I went out on what was intended to be a really slow recovery ride yesterday afternoon. With the wife and kids taking our niece down to the airport for her flight home they weren’t expecting to be back before 8 pm so I had plenty of time. My legs were feeling quite a bit wiped out even after a day off. I did pretty well, at the beginning, to keep my speed down too, which is quite the departure from my normal… Usually I’m on the gas just as soon as I clip in but I can still feel the effects of my Century on Saturday so I managed to stave off my normal urge to roll out – at least for a couple of miles, actually almost exactly two, before I started winding it up.
Getting into town (and heading into the wind) I slowed it down a bit before hitting the main road west. With the wind at my back I really started rolling but decided to stop by Assenmacher’s to talk to Matt for a minute. We got to talking about the distance rides, his century coming up and about how everything played out at the Tour des Lacs while he was working on a woman’s road/tri bike… Eventually the conversation evolved to what I was doing for mileage and speed while I was out and I told him that I was trying to take it easy after Saturday because I’d cramped up pretty bad after the ride and was still feeling quite tight. The tri-girl mentioned that I should try electrolyte caps and asked what I did to remedy the situation… She looked just a touch more than surprised when I told her that my remedy was a double quarter pounder and medium fries. Her remark was, “Oh, the pink stuff, but you’re so skinny”(?). As with most vegetarians, I got to hear one more time, about how meat always made her feel “bad” after she ate it – of course, I always assume this as “physical” bad, I presume she could have meant “mental” bad but that just seems too silly. I won’t bother getting into the rocket science of protein, exercise and the fact that burning a lot of calories requires a lot of food.
Before I get into the remainder of the discussion about meat (pink stuff), I would like to point out that the Double QP value meal actually makes a lot of sense. Here’s why: I’d consumed more than enough water on my ride. In addition, I drank 64 oz of Gatorade. Even so, my legs were cramping really bad, so what’s next in line that I could be deficient in? Salt. From there, it’s well-known that McDonald’s hamburgers in particular are high in sodium. A Double QP and medium fries later and I was no longer cramping. Amazing how that works. Now, did I find this path from a great wealth of knowledge in how the human body works? Of course not, had I been able to draw on that I’d have had the electrolyte caps in the first place. It just seemed to make sense as things were happening – and it worked so I must have been right. In addition, when the DQP popped into my head as the thing to eat, it could definitely be labeled a “craving”. Spend enough time paying attention to what your body needs and it’ll give you a little heads-up in the form of a craving. When I crave a salad, I’m on the greens just like I am a burger. When I crave fruit, I’m all over the apples (bananas are a staple with me, I never crave a banana).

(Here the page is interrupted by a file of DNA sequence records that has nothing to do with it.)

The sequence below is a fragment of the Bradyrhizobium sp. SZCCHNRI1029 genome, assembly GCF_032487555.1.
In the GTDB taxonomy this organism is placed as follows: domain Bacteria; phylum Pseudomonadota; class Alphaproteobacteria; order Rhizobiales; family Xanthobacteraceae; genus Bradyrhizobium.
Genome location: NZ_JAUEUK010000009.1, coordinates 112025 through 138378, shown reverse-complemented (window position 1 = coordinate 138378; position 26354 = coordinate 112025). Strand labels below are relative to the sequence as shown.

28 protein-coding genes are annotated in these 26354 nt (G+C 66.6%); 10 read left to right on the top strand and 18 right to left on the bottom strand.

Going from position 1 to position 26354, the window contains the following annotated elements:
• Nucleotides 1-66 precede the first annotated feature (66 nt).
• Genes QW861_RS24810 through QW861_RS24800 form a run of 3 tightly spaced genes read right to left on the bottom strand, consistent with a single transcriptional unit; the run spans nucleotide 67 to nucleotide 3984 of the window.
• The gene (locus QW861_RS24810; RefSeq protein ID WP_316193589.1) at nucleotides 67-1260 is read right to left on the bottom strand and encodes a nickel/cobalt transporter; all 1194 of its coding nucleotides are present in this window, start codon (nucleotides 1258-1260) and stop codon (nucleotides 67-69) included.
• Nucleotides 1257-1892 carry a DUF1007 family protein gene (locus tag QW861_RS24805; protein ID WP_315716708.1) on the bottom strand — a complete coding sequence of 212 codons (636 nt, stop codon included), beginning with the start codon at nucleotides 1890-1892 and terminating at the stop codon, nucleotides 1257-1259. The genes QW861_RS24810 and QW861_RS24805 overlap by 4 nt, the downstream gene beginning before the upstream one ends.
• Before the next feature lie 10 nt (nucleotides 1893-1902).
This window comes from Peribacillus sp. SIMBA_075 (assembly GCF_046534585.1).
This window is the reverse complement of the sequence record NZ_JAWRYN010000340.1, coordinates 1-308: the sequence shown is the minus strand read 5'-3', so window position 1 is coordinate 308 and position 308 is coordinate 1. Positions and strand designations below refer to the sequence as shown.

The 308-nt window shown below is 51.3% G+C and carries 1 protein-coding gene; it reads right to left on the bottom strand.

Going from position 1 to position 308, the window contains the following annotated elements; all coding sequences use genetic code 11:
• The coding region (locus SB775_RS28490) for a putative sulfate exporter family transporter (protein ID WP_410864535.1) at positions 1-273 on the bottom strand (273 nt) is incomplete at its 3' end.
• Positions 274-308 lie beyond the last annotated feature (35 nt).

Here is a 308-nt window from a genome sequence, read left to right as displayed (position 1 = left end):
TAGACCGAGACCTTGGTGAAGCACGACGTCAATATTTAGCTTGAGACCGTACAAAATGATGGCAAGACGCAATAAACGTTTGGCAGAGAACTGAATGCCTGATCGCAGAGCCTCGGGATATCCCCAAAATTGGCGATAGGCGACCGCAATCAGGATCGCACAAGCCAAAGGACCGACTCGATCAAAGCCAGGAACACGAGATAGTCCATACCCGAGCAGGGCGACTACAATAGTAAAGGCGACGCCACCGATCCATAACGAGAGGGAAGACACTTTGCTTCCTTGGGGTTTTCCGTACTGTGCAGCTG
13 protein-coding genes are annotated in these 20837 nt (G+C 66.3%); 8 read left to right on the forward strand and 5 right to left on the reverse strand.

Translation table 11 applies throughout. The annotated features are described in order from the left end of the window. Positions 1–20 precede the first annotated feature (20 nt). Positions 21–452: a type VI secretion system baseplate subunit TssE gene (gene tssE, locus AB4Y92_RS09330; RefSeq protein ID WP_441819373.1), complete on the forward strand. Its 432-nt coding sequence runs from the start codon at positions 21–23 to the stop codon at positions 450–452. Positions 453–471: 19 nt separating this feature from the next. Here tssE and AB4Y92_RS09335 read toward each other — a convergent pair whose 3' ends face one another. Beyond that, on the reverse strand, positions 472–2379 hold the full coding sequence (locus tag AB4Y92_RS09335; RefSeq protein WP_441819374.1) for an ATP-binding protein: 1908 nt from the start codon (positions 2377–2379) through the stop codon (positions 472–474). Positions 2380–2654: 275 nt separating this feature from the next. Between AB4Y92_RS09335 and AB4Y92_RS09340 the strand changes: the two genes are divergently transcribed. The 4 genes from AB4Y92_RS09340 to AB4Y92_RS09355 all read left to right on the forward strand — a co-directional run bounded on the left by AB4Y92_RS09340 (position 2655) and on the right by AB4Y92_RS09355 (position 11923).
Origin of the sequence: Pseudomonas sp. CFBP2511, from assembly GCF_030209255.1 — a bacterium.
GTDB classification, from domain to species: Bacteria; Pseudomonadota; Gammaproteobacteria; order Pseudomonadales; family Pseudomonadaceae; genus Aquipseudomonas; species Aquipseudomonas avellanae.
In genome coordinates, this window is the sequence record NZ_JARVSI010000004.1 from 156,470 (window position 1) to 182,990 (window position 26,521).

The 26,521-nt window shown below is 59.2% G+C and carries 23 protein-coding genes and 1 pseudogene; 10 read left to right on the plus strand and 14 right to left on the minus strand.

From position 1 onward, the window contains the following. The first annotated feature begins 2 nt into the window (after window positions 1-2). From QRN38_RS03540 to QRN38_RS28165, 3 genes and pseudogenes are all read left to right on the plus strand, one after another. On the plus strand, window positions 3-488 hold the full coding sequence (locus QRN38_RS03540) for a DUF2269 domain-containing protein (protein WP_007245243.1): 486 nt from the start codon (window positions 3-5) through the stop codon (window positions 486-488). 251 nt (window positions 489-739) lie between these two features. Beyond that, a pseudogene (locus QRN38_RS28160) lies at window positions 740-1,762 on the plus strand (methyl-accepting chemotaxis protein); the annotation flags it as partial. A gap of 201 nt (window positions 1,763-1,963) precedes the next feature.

Now, with that explanation out-of-the-way we can get to the meat of the issue. Vegetarians never cease to amaze me. First of all, rarely are they as thin as they think they are, and even if they are thin, the vast majority of them look sickly as hell. Now, tri-chick, she was absolutely thin – a whole lot skinnier than I am, but she didn’t pass the “sickly as hell” test. She was literally skin and bones held together with a few strands of muscles and tendons and because she looked to be quite a bit older than me – which means she was probably my age + or – 2 years – she looked beat (tired). Of course, as all vegetarians do, she went on for a time about how good she felt. Well, I’ll tell you folks, she may very well feel good. It’s distinctly possible… She sure didn’t look it though.
Now, what happened next, I have a little shame in admitting… As she talked to Matt about vegetarianism and how good it makes her feel, I described my lunch to one of the other technicians: A Famous Dave’s Ultimate BBQ Burger (Dear God is it good): “A juicy ground beef patty beneath a pile of Georgia Chopped Pork with two strips of jalapeño bacon, melted sharp American cheese and our signature Beam & Cola BBQ sauce”. I followed that up with the notion that I’d have a few hot dogs for dinner – hot dogs always make the veges cringe… That’s when Matt jumped in and accused me, rather correctly, of teasing her. I did plan on having hot dogs for dinner, though I scrapped that for something vastly healthier, but I didn’t need to add insult to injury.
In the end, I just don’t understand vegetarians. Their insistence (or rather persistence?) on epistemic closure is rather befuddling.
I just thought of something interesting… Now I know there are plenty of runners, triathletes and cyclists who go the vegetarian route, but I’ve never heard of a vegetarian mountain biker. Is there such a thing?